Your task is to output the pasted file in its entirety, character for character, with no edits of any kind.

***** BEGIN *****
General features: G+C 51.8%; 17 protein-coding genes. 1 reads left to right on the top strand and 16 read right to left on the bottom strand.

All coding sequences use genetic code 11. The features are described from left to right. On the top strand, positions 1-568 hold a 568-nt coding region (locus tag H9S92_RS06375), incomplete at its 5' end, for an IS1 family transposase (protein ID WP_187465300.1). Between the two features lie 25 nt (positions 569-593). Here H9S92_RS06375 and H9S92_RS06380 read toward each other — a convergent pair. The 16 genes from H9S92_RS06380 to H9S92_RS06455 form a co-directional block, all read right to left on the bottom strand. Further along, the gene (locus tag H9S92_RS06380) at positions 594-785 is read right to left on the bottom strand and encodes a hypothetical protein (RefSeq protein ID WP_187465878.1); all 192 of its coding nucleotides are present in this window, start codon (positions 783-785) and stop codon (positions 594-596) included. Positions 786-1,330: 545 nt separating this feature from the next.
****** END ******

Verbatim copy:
General features: G+C 51.8%; 17 protein-coding genes. 1 reads left to right on the top strand and 16 read right to left on the bottom strand.

All coding sequences use genetic code 11. The features are described from left to right. On the top strand, positions 1-568 hold a 568-nt coding region (locus tag H9S92_RS06375), incomplete at its 5' end, for an IS1 family transposase (protein ID WP_187465300.1). Between the two features lie 25 nt (positions 569-593). Here H9S92_RS06375 and H9S92_RS06380 read toward each other — a convergent pair. The 16 genes from H9S92_RS06380 to H9S92_RS06455 form a co-directional block, all read right to left on the bottom strand. Further along, the gene (locus tag H9S92_RS06380) at positions 594-785 is read right to left on the bottom strand and encodes a hypothetical protein (RefSeq protein ID WP_187465878.1); all 192 of its coding nucleotides are present in this window, start codon (positions 783-785) and stop codon (positions 594-596) included. Positions 786-1,330: 545 nt separating this feature from the next.